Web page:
Health Reform Goes To Court: A Primer [Part 1]

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Health Reform Goes To Court: A Primer [Part 1]

Mar 28, 2012

Posted by Mike Beene (NASE General Council) - Finally, after over two years of speculation on the Supreme Court reaction to the Affordable Care Act (ACA), we are in for another few months of prognostication as people try to read something into every nod, scowl and blink of each Justice. Only the expected summer ruling will slow this parade. Under the theory that the issues upon the Court requests argument mean something to their decision, let’s jump on the bandwagon, if only slightly.

First question: Does the Anti-Injunction Act prevent the court from hearing the case at this time?  

The Anti-Injunction Act, which has been on the books since the 1800s, provides that a tax cannot be challenged until it is paid. This law was obviously enacted to protect the government’s tax revenue.  So the first question is if the individual mandate, which requires all Americans to have Health Insurance or pay a fine, is a penalty or a tax. If it is a tax, the Anti-Injunction Act prevents any challenge to it until the fine has been paid (after 2014). 

Both the challengers and defenders of the law agree at this time that the fine is not a tax. Nonetheless, the court appointed a lawyer to argue for application of the Anti-Injunction Act so that all issues would be well briefed. The questioning by the Court on Monday indicates that the Justices do not believe the Anti-Injunction Act applies in this matter. Thus, we should get a ruling on the merits and not a delay until after 2014.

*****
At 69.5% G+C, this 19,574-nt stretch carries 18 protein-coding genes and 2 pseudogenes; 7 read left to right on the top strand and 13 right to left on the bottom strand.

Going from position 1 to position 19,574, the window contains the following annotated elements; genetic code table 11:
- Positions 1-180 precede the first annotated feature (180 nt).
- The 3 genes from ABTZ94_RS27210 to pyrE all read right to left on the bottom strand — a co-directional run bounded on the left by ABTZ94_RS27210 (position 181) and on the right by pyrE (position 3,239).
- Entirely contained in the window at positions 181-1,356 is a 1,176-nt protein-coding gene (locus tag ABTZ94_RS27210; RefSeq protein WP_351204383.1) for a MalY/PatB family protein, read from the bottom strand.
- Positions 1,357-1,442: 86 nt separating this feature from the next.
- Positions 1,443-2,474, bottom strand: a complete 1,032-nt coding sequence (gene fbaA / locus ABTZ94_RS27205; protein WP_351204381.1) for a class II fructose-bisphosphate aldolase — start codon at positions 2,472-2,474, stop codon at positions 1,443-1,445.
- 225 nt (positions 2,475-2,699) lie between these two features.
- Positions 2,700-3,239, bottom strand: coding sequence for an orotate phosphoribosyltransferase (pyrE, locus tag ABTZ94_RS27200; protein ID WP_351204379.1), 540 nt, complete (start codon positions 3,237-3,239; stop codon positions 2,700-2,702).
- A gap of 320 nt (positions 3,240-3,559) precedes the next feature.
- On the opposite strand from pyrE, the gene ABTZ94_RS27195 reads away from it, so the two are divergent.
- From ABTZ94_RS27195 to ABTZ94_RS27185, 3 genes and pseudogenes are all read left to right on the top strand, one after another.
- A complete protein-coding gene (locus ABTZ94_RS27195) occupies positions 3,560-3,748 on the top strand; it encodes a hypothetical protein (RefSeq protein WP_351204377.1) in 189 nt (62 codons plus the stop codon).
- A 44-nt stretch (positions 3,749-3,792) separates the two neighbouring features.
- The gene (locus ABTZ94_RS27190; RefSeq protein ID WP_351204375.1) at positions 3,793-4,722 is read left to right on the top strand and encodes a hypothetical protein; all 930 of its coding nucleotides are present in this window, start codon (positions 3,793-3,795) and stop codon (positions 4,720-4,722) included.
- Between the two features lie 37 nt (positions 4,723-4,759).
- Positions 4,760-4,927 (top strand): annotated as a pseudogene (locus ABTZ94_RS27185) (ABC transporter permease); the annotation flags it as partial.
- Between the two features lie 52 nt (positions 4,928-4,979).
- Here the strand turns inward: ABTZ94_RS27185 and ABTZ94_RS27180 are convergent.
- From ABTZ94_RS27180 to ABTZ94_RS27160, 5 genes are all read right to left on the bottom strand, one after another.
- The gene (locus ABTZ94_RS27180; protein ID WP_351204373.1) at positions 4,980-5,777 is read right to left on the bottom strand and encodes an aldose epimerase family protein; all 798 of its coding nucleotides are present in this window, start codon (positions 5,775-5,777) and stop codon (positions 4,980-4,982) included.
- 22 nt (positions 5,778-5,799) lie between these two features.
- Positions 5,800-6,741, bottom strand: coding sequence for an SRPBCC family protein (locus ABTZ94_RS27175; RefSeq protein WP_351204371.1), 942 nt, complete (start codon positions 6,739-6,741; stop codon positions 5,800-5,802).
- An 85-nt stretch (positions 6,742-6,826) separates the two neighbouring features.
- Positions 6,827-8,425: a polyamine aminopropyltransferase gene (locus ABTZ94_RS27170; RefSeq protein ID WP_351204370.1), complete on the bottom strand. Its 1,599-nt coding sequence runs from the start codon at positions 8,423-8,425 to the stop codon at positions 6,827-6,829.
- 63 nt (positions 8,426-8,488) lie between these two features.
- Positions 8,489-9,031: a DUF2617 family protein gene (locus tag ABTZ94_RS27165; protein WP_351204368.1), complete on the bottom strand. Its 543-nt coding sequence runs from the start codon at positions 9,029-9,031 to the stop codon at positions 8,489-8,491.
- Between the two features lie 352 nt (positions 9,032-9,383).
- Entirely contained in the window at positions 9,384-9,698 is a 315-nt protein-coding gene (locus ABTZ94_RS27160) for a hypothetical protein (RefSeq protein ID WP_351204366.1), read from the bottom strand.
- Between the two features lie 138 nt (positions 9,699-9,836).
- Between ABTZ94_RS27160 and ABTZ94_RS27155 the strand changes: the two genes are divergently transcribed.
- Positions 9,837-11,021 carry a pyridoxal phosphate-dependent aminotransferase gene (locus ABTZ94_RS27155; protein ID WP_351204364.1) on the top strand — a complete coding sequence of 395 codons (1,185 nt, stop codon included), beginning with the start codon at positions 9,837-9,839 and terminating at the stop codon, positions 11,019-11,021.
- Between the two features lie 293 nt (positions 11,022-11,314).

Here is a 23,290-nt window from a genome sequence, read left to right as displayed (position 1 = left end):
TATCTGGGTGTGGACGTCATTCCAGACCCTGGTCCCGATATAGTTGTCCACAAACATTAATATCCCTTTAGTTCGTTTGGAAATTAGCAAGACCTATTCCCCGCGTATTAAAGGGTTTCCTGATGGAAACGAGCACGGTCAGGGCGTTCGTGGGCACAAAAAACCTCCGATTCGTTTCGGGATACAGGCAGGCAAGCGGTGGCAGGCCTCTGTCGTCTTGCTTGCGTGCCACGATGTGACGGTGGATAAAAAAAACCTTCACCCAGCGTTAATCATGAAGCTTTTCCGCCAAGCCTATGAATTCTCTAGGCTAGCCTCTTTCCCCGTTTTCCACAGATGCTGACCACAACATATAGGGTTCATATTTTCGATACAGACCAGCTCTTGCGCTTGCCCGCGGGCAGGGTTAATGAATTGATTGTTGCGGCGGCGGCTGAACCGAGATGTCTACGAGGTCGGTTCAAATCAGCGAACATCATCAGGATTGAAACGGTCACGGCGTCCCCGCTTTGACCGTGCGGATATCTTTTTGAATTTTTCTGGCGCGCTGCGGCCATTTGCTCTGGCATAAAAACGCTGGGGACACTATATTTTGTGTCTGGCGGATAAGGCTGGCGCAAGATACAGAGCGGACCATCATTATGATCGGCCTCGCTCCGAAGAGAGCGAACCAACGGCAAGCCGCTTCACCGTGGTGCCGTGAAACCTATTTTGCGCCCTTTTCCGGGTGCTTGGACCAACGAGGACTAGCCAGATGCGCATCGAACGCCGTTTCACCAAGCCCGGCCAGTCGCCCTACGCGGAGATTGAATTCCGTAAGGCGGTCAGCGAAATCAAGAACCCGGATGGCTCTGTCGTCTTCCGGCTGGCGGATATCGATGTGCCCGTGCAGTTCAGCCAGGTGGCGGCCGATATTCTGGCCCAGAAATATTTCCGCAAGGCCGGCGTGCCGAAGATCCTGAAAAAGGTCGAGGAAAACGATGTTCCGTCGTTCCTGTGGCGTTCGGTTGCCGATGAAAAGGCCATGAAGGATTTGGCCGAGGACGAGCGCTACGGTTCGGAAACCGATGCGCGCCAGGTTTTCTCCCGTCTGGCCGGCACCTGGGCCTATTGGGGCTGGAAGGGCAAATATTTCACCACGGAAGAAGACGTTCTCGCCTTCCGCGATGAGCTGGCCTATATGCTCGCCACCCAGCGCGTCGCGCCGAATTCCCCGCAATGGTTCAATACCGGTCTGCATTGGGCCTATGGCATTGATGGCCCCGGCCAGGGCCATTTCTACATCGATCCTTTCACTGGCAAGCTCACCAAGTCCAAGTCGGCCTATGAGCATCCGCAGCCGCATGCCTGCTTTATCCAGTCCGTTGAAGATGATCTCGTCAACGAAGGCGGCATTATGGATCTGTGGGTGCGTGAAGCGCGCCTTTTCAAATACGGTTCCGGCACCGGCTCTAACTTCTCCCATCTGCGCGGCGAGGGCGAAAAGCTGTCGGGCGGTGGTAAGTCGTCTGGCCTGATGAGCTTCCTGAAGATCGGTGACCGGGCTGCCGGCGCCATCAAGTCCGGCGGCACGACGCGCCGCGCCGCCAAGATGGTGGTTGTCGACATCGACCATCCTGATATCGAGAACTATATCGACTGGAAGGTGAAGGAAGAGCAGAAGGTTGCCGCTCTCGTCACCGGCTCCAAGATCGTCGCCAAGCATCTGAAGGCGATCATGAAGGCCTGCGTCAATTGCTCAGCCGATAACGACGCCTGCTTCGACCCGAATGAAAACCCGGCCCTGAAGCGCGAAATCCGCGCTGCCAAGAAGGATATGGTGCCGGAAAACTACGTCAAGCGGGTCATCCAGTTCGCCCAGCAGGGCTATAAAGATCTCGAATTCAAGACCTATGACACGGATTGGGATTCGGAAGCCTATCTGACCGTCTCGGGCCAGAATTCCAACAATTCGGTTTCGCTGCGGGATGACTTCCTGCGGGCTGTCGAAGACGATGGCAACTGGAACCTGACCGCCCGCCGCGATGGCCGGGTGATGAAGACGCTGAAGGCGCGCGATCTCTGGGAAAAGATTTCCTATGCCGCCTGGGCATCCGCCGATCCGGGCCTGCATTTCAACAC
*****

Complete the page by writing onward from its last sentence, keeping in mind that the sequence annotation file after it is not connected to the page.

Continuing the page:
Second question: Is the individual mandate that all citizens have Health Insurance or pay a fine constitutional or not?  

Setting aside the tax issues just mentioned and assuming that the court reviews the case solely under the Commerce Clause, the arguments have become fairly straightforward.  Those supporting the law say that the ACA is a logical extension of the Commerce Clause because health insurance is interstate commerce and all Americans will consume health care at some point. Thus, Congress is just regulating a system of interstate commerce that already exists, and all Americans are already involved in the health care market in some form or fashion or at least will be. 

Opponents of the law argue that while Congress has been given broad authority to regulate interstate commerce, the ACA attempts to force a person to enter commerce by forcing the purchase of a product (health insurance) from a private source. Where is the authority of the federal government to force a person to buy a product? The states have police power and can probably mandate a purchase of certain products benefitting the general welfare, but the federal government has no such power, such was specifically rejected by the framers of the Constitution.  

Tune in tomorrow for the second part of our series on the Supreme Court case!

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